Monday, May 24, 2010

Torture and the British Government

Will the truth ever emerge?

The legacy of the outgoing Labour administration was so shocking, so intensely anti-libertarian, that it has not been difficult for the new Tory-LibDem coalition to shine by comparison.

In the first few weeks, Cameron and Clegg have announced an inquiry into torture allegations and other measures (to review the extradition of Gary McKinnon and to cancel the ID card scheme) which I can only applaud.

I find myself in the unnerving position of approving and welcoming the activities of a new Conservative Government.

(If only they will take the axe to Trident as well.)

Inquiries in Britain have a habit of taking a long time, costing a lot of money and obfuscating (rather than clarifying) the issues and background of controversial matters of policy.

I hope very much that the proposed inquiry into the well documented activities of MI5 and MI6 operatives who condoned and may even have encouraged the agents of other government to torture Britsh citizens will be different.

On 20th. May, the Guardian listed its own repeated accounts of British intelligence agents involved in torture and summarised the need for the inquiry to fulfill the following objectives:

To establish the full truth, the inquiry will need to discover:

• Who authorised the bilateral agreements with the US, signed three weeks after the 9/11 attacks under article V of the North Atlantic treaty, that led to the UK offering logistic support for the CIA's rendition programme of kidnap and torture.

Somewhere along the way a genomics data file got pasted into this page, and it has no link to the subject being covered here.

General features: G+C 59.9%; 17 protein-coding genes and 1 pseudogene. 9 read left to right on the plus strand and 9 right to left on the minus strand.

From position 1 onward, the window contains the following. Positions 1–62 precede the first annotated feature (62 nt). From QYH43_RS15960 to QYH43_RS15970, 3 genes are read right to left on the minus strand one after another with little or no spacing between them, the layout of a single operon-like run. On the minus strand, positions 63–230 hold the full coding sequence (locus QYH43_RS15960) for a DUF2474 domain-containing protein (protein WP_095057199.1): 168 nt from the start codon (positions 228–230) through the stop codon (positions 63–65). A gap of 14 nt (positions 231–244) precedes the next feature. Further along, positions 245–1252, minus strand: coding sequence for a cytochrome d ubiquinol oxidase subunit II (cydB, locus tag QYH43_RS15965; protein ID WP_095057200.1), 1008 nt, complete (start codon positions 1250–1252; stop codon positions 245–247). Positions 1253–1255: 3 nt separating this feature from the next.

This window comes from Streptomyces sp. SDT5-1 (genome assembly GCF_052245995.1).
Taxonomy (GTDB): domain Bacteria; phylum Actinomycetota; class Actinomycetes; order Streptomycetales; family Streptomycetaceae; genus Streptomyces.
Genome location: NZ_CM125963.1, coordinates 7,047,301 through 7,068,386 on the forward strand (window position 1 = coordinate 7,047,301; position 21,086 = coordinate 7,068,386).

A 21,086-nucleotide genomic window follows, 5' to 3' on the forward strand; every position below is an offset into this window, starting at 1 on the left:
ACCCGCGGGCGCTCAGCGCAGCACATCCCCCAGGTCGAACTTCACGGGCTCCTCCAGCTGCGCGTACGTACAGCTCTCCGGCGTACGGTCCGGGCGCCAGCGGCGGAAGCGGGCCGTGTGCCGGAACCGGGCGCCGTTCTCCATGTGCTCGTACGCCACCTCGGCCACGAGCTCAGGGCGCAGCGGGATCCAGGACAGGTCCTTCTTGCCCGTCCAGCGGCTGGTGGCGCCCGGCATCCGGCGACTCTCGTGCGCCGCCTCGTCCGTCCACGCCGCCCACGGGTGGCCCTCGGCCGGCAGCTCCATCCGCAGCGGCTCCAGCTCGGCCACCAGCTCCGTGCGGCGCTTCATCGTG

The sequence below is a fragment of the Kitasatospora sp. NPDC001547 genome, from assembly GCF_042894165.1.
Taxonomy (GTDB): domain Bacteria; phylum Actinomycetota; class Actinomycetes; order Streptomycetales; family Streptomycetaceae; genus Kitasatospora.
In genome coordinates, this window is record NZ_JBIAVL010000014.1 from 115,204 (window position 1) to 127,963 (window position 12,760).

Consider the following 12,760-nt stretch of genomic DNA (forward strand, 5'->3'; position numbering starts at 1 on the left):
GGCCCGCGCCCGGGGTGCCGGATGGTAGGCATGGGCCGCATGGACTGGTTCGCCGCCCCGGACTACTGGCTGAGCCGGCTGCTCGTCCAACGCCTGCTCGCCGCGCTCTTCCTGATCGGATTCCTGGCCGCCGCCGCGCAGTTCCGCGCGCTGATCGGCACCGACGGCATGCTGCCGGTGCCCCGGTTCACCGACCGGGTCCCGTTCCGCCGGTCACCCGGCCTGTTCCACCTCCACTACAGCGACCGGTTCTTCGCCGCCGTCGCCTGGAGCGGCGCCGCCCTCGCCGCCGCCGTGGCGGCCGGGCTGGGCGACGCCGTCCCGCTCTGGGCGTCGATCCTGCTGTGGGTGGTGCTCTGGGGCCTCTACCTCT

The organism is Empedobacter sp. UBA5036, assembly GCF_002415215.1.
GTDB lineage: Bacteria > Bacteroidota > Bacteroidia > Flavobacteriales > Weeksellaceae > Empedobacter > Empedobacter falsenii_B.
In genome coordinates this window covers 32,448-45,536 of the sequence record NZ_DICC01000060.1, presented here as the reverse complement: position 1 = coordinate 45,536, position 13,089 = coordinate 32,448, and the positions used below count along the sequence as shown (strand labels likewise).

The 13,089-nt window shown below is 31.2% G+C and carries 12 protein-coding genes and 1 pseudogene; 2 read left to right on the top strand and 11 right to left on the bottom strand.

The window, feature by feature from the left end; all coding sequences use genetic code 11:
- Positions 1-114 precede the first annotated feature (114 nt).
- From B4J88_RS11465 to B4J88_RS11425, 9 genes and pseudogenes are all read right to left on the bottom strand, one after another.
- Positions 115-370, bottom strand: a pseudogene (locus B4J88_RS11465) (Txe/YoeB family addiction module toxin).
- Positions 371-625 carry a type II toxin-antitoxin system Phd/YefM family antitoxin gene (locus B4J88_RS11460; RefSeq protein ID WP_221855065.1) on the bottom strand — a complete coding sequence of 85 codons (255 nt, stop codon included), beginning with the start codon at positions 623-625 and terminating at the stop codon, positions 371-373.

• Whether any other such bilateral agreements were signed that led to human rights abuses during the so-called war on terror.

• Who drew up, and who authorised, the secret interrogation policy, transmitted in January 2002 to all MI5 and MI6 agents in Afghanistan, telling them they could interrogate people who were being tortured, as long as they did not participate and were not "seen to condone it".

• How was that policy further developed in mid-2004, why and by whom.

• Which ministers authorised these policies.

• What Downing Street knew about the torture of the British resident Binyam Mohamed, and about the torture in Pakistan and elsewhere of several British citizens suspected of planning terrorist attacks since 2001.

• What the last foreign and home secretaries, David Miliband and Alan Johnson, knew about the UK's involvement in torture and rendition, what they did – and critically, what they may not have done – in an attempt to bring it to an end.

The inquiry will also be under pressure to publish the interrogation policy as it has stood since mid-2004 – even though Miliband said last year that this could never be done as it would "give succour" to the country's enemies.

The Guardian also included the following:

Philippe Sands QC, professor of law at University College London, said the inquiry should have happened long ago. "To restore trust in government, both here and abroad, and to get to the truth the inquiry needs to be deep and broad and as open as possible," he said.

"It should address in particular who authorised what and when and why, what the relevant legal advice said, and how it related to any change in US practice in 2002 and 2003."

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